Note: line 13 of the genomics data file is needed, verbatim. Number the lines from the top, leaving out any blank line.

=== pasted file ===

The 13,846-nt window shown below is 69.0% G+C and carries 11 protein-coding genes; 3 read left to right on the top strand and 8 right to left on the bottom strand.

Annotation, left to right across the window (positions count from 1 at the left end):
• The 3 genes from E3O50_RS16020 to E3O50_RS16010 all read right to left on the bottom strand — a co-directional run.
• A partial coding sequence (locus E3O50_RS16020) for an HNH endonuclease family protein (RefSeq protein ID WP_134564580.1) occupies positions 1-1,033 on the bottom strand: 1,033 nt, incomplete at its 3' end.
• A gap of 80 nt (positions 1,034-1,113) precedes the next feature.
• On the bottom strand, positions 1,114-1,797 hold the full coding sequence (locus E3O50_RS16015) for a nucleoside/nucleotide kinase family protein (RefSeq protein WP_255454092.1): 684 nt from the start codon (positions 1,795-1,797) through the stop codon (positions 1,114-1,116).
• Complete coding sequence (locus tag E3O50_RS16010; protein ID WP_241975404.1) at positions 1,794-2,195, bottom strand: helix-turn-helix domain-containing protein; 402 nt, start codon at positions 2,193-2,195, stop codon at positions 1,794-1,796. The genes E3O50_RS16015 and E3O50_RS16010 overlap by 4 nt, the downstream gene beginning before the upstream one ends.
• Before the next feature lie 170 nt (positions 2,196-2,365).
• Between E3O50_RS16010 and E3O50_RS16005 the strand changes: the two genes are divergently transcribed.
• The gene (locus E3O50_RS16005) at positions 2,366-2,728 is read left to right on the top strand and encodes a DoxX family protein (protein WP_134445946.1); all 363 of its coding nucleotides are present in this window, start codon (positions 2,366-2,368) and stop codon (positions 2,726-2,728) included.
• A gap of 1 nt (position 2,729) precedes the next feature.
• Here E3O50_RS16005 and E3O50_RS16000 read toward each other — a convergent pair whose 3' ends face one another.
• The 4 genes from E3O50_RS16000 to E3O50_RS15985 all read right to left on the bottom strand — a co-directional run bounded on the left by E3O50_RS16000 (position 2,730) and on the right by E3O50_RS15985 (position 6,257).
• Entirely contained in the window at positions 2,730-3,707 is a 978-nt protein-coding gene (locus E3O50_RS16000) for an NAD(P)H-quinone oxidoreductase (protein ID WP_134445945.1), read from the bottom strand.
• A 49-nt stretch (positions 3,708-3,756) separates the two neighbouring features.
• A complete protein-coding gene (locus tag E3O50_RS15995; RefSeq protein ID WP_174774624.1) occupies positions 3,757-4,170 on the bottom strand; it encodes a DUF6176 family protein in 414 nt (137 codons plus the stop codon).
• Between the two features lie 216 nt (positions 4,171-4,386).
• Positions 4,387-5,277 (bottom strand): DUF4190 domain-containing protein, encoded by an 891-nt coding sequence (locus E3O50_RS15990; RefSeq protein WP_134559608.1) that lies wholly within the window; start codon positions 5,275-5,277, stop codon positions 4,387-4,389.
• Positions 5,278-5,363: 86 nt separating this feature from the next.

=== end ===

• The 4 genes from E3O50_RS16000 to E3O50_RS15985 all read right to left on the bottom strand — a co-directional run bounded on the left by E3O50_RS16000 (position 2,730) and on the right by E3O50_RS15985 (position 6,257).